Aria is a new line-up of appliances from Indesit with heavy emphasis on style and function. The £399 Indesit Aria VID 641 BC Induction Hob is one of their flagship models. It features dual cooking zones for larger pans or even dishes, boost function, a timer, touch controls and a 10 year guarantee on parts. So is it the right induction hob for your kitchen at quite a competitive price point for its feature set?
Like most hobs, this is an all black affair that is aesthetically pleasing to look at, with light illustrations for cooking zones and controls; and, of course, no physical buttons cluttering the sweeping glass surface heightens the appeal. Our small, medium and large pan set all found homes in the various accommodating zones on this hob.
Not ubiquitous yet in this segment is this frameless design. In the world of home cooking such a concept is still a hotly debated topic in terms of cleanliness and the amount of wear they can take over time. We can safely say that the lack of a stainless steel frame on this Indesit model makes cleaning more straightforward, and it’s good that we don’t need to get the stainless steel cleaner out to keep the edge shiny. Instead, we wipe down the hob after most operations, but give a deeper clean with ceramic hob cleaner every 3-4 days. This takes a non troubling 1-2 minutes to do properly, so it’s absolutely smear free and the ceramic doesn’t ever have a problem where food is baked on. In terms of scratching or chipped corners: again the ceramic surface has been robust from our general use, with pans being dragged off and on the surface - we have no issues to report.
Each ring has its corresponding 9 power settings; passing level 9 leads to a ‘P’ appearing which indicates power boost. Each zone is controlled by plus and minus buttons, and pleasingly the entire control strip is a real gem to operate (but collects more fingerprints than Sherlock Holmes). It registers most light touches and is usually successful at understanding commands from damp fingers too. The flexible bridge zone on the right is engaged by holding down the middle plus and minus controls which then instruct a unison temperature, or you can choose to turn this off and cook at different temperatures within the same zone. The integrated timer is one of our favourite features on this Indesit hob, it's easy to programme using the centre plus and minus buttons and is super handy for timing things like pasta and rice.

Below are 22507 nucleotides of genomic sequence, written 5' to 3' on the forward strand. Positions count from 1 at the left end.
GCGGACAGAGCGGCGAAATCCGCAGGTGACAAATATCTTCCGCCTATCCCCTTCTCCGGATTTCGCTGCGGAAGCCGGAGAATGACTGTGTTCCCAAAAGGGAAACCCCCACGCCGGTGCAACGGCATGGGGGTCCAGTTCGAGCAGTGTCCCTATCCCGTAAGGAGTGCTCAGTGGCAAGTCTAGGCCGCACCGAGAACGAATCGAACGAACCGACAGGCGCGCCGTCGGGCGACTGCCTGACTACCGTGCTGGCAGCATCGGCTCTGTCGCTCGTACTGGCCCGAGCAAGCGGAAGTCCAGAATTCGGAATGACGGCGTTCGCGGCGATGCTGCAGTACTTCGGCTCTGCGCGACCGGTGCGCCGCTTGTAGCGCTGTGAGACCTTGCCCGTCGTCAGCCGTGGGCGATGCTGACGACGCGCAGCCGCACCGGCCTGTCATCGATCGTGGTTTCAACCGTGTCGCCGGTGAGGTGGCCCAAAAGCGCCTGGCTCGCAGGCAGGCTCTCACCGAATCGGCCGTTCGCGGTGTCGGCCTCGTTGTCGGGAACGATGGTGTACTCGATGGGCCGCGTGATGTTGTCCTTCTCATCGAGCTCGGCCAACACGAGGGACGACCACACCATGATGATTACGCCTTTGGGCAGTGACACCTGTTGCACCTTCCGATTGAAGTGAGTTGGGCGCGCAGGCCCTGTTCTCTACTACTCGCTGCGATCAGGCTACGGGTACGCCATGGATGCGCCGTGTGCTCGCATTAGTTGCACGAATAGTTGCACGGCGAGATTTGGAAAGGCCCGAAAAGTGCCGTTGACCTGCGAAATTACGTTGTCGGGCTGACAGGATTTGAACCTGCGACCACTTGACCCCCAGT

Stir Fry: The beauty of induction cooking is the rapidity of response when you adjust the temperature. When we spotted the oil starting to spit out of the pan whilst cooking our stir fry, we just tapped the temperature down button and with immediate effect the fat stopped spitting. A traditional ceramic hob, with an embedded element, lags in response in these circumstances. The Indesit Aria VID 641 BC Hob is a fantastic example that induction cooking really does have the quick response of gas but with the clean simplicity of electric.
Fried Eggs: Here we were looking for no shrinkage, a runny yolk and set whites. The catch twenty-two though is when introducing the cracked eggs into the frying pan we need a high temperature, but fairly soon after this step the temperature needs to be brought down in order to set the whites yet leave the yolks runny. Here, with the direct route of heat from induction, we were able to get the high heat dissipated out of the pan fairly quickly so the eggs didn’t shrink and were just how they should be for our lunchtime sandwich.
Pancakes: This is a simple demonstration to illustrate evenness of heat dissipation at lower power settings in the 3-4 area. Multiple pancakes in the same pan were evenly browned and what’s more the regularity of temperature at these lower levels allowed each pancake to rise and gain a satisfyingly fluffy interior.
Melting Chocolate Bain-marie Style: To start with we headed straight for the boost function to get our 400ml of cold water up to that gentle simmer which took no more than 60 seconds. In this test we looked to achieve a glossy finish with this chocolate once it had set on a marble cake. To obtain this we needed to hold a highly precise temperature range, which the Indesit Aria VID 641 BC Induction Hob proved itself reliable in doing. It didn’t differ more than 2-3 degrees and that glossy finish was successful!
Indesit induction cooking comes with advantage after advantage. Nice controls, a handy bridge cooking zone, the precise and responsive heat control that you usually associate with gas, and the simple to clean all glass design. Furthermore, in a world with increasing electric bills, there’s a real economic and environmental case to be made too, as this induction hob consumes around 40% less energy than the equivalent non-induction ceramic type hob.